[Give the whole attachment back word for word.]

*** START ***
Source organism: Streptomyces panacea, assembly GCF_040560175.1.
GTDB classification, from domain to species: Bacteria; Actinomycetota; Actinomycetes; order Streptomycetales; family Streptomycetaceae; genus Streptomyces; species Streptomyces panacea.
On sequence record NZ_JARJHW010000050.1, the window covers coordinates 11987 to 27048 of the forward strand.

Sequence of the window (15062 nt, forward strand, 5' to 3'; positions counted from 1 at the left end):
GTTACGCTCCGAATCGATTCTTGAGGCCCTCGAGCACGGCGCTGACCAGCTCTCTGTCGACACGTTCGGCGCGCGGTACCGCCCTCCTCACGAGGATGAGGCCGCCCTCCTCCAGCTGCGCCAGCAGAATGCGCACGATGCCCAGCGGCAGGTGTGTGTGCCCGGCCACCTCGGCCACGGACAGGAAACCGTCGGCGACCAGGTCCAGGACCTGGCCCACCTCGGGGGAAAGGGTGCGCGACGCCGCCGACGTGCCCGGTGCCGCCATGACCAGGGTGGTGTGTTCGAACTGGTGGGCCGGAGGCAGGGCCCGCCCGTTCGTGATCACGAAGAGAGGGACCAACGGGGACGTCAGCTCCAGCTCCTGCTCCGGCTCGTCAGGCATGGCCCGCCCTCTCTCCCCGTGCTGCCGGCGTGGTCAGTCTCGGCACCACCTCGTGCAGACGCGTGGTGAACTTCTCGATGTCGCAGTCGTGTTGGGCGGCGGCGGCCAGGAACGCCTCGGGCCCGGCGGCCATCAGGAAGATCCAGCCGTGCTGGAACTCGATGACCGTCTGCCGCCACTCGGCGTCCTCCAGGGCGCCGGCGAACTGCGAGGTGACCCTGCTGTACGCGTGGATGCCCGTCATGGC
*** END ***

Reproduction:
Source organism: Streptomyces panacea, assembly GCF_040560175.1.
GTDB classification, from domain to species: Bacteria; Actinomycetota; Actinomycetes; order Streptomycetales; family Streptomycetaceae; genus Streptomyces; species Streptomyces panacea.
On sequence record NZ_JARJHW010000050.1, the window covers coordinates 11987 to 27048 of the forward strand.

Sequence of the window (15062 nt, forward strand, 5' to 3'; positions counted from 1 at the left end):
GTTACGCTCCGAATCGATTCTTGAGGCCCTCGAGCACGGCGCTGACCAGCTCTCTGTCGACACGTTCGGCGCGCGGTACCGCCCTCCTCACGAGGATGAGGCCGCCCTCCTCCAGCTGCGCCAGCAGAATGCGCACGATGCCCAGCGGCAGGTGTGTGTGCCCGGCCACCTCGGCCACGGACAGGAAACCGTCGGCGACCAGGTCCAGGACCTGGCCCACCTCGGGGGAAAGGGTGCGCGACGCCGCCGACGTGCCCGGTGCCGCCATGACCAGGGTGGTGTGTTCGAACTGGTGGGCCGGAGGCAGGGCCCGCCCGTTCGTGATCACGAAGAGAGGGACCAACGGGGACGTCAGCTCCAGCTCCTGCTCCGGCTCGTCAGGCATGGCCCGCCCTCTCTCCCCGTGCTGCCGGCGTGGTCAGTCTCGGCACCACCTCGTGCAGACGCGTGGTGAACTTCTCGATGTCGCAGTCGTGTTGGGCGGCGGCGGCCAGGAACGCCTCGGGCCCGGCGGCCATCAGGAAGATCCAGCCGTGCTGGAACTCGATGACCGTCTGCCGCCACTCGGCGTCCTCCAGGGCGCCGGCGAACTGCGAGGTGACCCTGCTGTACGCGTGGATGCCCGTCATGGC